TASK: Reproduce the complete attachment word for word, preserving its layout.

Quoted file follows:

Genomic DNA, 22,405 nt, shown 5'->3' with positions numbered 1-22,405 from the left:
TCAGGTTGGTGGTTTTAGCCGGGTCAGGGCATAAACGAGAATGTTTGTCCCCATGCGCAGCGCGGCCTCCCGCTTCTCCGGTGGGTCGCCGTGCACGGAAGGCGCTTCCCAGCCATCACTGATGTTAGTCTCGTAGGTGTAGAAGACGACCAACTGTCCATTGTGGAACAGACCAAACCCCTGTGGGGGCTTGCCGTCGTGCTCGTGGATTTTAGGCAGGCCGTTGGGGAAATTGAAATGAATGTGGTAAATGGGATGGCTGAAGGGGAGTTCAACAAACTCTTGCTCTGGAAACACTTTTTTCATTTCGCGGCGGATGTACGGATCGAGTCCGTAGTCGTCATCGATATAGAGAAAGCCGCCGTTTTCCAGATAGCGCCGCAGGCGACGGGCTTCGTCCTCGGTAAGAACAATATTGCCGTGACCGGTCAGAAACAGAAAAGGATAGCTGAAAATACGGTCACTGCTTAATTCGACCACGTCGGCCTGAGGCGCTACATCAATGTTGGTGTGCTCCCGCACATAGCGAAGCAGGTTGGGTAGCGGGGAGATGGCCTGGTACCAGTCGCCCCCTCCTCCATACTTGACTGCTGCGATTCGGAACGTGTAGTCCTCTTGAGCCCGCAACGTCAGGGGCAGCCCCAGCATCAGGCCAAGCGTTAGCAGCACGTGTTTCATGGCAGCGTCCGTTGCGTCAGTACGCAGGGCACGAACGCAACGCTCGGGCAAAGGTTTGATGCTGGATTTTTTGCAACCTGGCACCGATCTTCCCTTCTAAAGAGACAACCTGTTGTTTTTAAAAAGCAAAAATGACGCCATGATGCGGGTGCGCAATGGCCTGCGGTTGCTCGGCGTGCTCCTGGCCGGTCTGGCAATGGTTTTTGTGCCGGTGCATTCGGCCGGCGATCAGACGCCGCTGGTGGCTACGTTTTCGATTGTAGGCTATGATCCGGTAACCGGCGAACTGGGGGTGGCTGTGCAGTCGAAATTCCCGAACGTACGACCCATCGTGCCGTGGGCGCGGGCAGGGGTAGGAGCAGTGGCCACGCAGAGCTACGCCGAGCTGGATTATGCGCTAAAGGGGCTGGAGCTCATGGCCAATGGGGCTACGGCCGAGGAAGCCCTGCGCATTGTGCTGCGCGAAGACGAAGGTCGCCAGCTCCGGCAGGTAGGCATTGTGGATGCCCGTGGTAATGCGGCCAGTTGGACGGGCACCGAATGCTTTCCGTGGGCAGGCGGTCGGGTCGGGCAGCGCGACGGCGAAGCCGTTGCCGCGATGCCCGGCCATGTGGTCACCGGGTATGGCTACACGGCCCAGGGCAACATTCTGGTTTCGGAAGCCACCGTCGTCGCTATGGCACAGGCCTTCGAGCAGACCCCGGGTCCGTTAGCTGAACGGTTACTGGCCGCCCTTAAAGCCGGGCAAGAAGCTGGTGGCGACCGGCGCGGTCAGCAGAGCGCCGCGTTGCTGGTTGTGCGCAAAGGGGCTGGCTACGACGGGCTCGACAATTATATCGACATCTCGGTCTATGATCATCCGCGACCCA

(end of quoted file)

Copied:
Genomic DNA, 22,405 nt, shown 5'->3' with positions numbered 1-22,405 from the left:
TCAGGTTGGTGGTTTTAGCCGGGTCAGGGCATAAACGAGAATGTTTGTCCCCATGCGCAGCGCGGCCTCCCGCTTCTCCGGTGGGTCGCCGTGCACGGAAGGCGCTTCCCAGCCATCACTGATGTTAGTCTCGTAGGTGTAGAAGACGACCAACTGTCCATTGTGGAACAGACCAAACCCCTGTGGGGGCTTGCCGTCGTGCTCGTGGATTTTAGGCAGGCCGTTGGGGAAATTGAAATGAATGTGGTAAATGGGATGGCTGAAGGGGAGTTCAACAAACTCTTGCTCTGGAAACACTTTTTTCATTTCGCGGCGGATGTACGGATCGAGTCCGTAGTCGTCATCGATATAGAGAAAGCCGCCGTTTTCCAGATAGCGCCGCAGGCGACGGGCTTCGTCCTCGGTAAGAACAATATTGCCGTGACCGGTCAGAAACAGAAAAGGATAGCTGAAAATACGGTCACTGCTTAATTCGACCACGTCGGCCTGAGGCGCTACATCAATGTTGGTGTGCTCCCGCACATAGCGAAGCAGGTTGGGTAGCGGGGAGATGGCCTGGTACCAGTCGCCCCCTCCTCCATACTTGACTGCTGCGATTCGGAACGTGTAGTCCTCTTGAGCCCGCAACGTCAGGGGCAGCCCCAGCATCAGGCCAAGCGTTAGCAGCACGTGTTTCATGGCAGCGTCCGTTGCGTCAGTACGCAGGGCACGAACGCAACGCTCGGGCAAAGGTTTGATGCTGGATTTTTTGCAACCTGGCACCGATCTTCCCTTCTAAAGAGACAACCTGTTGTTTTTAAAAAGCAAAAATGACGCCATGATGCGGGTGCGCAATGGCCTGCGGTTGCTCGGCGTGCTCCTGGCCGGTCTGGCAATGGTTTTTGTGCCGGTGCATTCGGCCGGCGATCAGACGCCGCTGGTGGCTACGTTTTCGATTGTAGGCTATGATCCGGTAACCGGCGAACTGGGGGTGGCTGTGCAGTCGAAATTCCCGAACGTACGACCCATCGTGCCGTGGGCGCGGGCAGGGGTAGGAGCAGTGGCCACGCAGAGCTACGCCGAGCTGGATTATGCGCTAAAGGGGCTGGAGCTCATGGCCAATGGGGCTACGGCCGAGGAAGCCCTGCGCATTGTGCTGCGCGAAGACGAAGGTCGCCAGCTCCGGCAGGTAGGCATTGTGGATGCCCGTGGTAATGCGGCCAGTTGGACGGGCACCGAATGCTTTCCGTGGGCAGGCGGTCGGGTCGGGCAGCGCGACGGCGAAGCCGTTGCCGCGATGCCCGGCCATGTGGTCACCGGGTATGGCTACACGGCCCAGGGCAACATTCTGGTTTCGGAAGCCACCGTCGTCGCTATGGCACAGGCCTTCGAGCAGACCCCGGGTCCGTTAGCTGAACGGTTACTGGCCGCCCTTAAAGCCGGGCAAGAAGCTGGTGGCGACCGGCGCGGTCAGCAGAGCGCCGCGTTGCTGGTTGTGCGCAAAGGGGCTGGCTACGACGGGCTCGACAATTATATCGACATCTCGGTCTATGATCATCCGCGACCCA